Monthly Archive: July 2004

Branding vs. No Logo: Current Trends in Croatian Art

As an introduction to the present day situation in Croatia and its contemporary art, one artist’s project is particularly illuminating. Kristina Leko’s Milk 2002-03 puts the problem of standardisation processes in Europe into focus by pointing out the danger in the disappearance of local cultural diversity.

The case in question is that of the Zagreb Milkmaids, who for centuries have brought fresh homemade cheese and cream to the city markets, and have become one of the ‘trademarks of the city’, as it states in the Milkmaids’ Declaration.

We read further, ‘buying fresh cheese and cream in this way is a … Read more

Politics of Affection and Uneasiness

In his essay Musealization of the East, Boris Groys lucidly detects a basic problem in the attitude towards the visual arts of Eastern Europe (the former communist states).

He claims that it is not the excessive exoticism of East European art that would cause it not to be musealized in the West because things perceived as foreign and exotic are successfully included in the Western museum environment.

The reason it cannot be understood as art in the west lies in the formal and aesthetic similarity between Eastern “non-art” (the western perception) and Western “art”.

The decisive difference, however, is … Read more

Altered States: Language and Violence After Yugoslavia

Vladimir Dvornikovic, an enthusiastic Yugoslav, imagined the Yugoslav supra-ethnic entity as a collective voice of the South Slavic “blood and race.”

Since publishing his monumental study on ethno-psychology entitled Characterology of the Yugoslavs in 1939, that marker of identity has disappeared twice: in 1941 as a consequence of invading Nazism, and in 1991 as a consequence of imploding Titoism.

Blood and race were once again tied to language as a distinguishing marker of ethnic particularity.

The latter fragmentation of Yugoslavia through the formation of new state entities arrived as result of the differentiation of the Yugoslav idea through the notion … Read more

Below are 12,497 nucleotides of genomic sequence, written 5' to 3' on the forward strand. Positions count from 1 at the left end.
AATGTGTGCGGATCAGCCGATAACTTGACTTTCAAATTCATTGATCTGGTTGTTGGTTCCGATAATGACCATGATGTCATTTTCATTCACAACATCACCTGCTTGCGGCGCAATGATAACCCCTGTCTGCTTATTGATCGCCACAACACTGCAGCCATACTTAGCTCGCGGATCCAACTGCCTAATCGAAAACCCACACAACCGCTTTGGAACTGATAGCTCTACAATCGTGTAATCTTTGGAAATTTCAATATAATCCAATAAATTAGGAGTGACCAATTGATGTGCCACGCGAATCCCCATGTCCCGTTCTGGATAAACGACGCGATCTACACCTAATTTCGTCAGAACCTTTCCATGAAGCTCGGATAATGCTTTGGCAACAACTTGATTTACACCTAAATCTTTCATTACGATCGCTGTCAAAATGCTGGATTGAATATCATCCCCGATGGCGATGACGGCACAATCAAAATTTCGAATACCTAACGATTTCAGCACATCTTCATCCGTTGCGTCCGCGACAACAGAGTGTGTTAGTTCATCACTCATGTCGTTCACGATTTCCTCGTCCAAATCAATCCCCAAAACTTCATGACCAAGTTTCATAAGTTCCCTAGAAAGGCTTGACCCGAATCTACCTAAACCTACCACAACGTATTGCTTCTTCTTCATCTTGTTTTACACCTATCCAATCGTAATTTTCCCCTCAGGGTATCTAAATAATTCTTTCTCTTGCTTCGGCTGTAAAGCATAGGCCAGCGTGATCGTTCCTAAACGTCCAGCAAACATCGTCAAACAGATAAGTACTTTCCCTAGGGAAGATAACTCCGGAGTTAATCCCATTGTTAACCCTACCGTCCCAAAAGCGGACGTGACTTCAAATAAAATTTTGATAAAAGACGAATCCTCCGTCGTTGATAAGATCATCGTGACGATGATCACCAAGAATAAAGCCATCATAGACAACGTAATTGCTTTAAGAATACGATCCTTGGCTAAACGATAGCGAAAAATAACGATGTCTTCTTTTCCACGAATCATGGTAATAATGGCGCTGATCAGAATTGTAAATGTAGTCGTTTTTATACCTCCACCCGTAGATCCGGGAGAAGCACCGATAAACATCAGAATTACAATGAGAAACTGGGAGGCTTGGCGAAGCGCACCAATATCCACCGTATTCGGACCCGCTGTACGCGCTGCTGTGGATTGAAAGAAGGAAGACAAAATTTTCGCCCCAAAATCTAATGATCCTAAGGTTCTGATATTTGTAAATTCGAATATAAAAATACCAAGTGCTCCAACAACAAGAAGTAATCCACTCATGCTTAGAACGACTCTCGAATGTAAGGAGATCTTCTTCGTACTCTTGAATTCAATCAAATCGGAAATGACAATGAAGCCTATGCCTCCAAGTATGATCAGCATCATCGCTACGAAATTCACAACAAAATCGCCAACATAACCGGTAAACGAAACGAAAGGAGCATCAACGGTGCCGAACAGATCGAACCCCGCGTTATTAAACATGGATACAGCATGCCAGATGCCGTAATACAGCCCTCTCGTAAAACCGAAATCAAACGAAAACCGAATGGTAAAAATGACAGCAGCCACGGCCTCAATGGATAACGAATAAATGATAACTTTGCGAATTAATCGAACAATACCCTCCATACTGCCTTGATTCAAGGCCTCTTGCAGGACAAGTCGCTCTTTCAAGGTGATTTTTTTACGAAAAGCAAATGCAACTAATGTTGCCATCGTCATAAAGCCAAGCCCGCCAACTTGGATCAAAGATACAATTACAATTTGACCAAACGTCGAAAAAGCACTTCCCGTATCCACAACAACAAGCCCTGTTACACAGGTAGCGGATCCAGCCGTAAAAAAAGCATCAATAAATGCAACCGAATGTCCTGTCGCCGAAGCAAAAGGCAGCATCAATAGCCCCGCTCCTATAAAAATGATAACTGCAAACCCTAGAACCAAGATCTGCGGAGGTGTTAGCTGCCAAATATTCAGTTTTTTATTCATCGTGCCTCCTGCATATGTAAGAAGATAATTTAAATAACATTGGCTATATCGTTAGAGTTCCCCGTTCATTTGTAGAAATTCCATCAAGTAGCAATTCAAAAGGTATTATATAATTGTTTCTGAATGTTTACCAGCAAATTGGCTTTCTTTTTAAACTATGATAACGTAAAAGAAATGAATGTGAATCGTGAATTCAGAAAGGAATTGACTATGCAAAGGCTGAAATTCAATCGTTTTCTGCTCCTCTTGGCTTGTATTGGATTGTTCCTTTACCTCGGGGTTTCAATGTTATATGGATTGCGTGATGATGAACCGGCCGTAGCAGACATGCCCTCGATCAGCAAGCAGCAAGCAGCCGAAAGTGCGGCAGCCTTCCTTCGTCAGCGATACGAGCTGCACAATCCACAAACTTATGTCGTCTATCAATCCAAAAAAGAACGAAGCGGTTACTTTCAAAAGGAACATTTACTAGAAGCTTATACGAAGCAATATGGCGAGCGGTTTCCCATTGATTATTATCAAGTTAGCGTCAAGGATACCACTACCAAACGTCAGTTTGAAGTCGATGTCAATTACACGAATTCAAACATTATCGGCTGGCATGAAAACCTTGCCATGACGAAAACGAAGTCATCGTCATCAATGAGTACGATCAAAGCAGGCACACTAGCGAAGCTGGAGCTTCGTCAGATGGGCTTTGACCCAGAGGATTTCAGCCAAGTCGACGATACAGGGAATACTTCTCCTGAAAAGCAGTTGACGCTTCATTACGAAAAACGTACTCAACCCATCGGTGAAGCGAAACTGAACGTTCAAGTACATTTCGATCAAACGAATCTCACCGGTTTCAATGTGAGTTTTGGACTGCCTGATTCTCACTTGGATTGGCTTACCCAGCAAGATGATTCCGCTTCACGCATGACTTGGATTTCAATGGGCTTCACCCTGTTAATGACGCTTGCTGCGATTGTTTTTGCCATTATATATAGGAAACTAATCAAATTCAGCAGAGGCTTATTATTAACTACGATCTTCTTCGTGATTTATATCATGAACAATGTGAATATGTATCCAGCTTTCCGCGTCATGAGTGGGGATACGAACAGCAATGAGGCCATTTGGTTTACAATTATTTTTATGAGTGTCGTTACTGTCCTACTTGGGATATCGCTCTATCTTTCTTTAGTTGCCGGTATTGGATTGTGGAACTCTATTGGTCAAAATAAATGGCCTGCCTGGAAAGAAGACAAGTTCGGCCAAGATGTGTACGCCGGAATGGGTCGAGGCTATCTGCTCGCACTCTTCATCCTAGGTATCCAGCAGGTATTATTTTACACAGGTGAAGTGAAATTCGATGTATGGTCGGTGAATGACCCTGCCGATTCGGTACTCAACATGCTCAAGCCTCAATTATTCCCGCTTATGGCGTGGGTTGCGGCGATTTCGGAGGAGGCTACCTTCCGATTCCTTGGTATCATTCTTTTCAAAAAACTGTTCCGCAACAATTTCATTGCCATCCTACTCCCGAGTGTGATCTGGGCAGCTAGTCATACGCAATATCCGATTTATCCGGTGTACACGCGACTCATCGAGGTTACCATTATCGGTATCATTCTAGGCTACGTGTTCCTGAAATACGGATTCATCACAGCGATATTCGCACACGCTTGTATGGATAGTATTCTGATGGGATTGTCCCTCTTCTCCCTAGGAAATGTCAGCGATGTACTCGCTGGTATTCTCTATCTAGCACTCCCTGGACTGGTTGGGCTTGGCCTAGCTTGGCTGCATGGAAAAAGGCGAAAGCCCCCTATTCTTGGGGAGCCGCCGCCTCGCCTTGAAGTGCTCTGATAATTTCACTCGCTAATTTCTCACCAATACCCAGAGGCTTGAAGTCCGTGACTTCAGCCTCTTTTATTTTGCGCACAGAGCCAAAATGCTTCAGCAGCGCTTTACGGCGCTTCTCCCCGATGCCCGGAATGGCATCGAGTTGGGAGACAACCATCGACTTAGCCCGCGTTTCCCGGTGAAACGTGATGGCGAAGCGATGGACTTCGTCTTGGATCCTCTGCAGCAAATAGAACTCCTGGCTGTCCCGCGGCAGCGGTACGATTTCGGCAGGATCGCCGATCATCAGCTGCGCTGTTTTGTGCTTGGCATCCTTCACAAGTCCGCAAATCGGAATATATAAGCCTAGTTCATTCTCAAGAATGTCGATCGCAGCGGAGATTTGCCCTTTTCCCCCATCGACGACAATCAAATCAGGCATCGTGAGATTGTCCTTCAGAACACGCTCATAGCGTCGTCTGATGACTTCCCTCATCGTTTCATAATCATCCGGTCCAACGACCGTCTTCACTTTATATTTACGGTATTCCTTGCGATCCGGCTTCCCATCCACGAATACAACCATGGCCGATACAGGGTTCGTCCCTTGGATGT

Interview with Nataša Ilić

Nataša Ilić (b. 1970) is a free-lance curator and critic based in Zagreb, Croatia. Ilić is a member of the independent curatorial collective “What, How & for Whom /WHW” and directs Galerija Nova in Zagreb. With René Block, she currently curates “Cetinje Biennial V,” Montenegro (July-Sept 2004).

Edit András: What do you think is behind all this Balkan hype? There were three exhibitions, one in Vienna, one in Graz, and one in Kassel.

Nataša Ilić: I would think that there is one very practical, pragmatic reason, and that is the interest of the European community to relate to the integration … Read more

In the Cities of the Balkans

Public vs Private: Cultural Policies and Art Market in Central and South-Eastern Europe Conference, Museum of Modern Art, Ljubljana, 4 February – 4 April, 2004

Within the framework of the second part of the Balkan Trilogy project, initiated in 2003 by Kunsthalle Fridericianum in Kassel, the conference Public vs. Private: Cultural Policies and the Art Market in Central and South-eastern Europe in Ljubljana took place in early April.

The second partner of the conference is the European network project republicart, which organizes a series of conferences and symposia that take place in 2004 in Vienna, Linz, Ljubljana, London, Lüneburg … Read more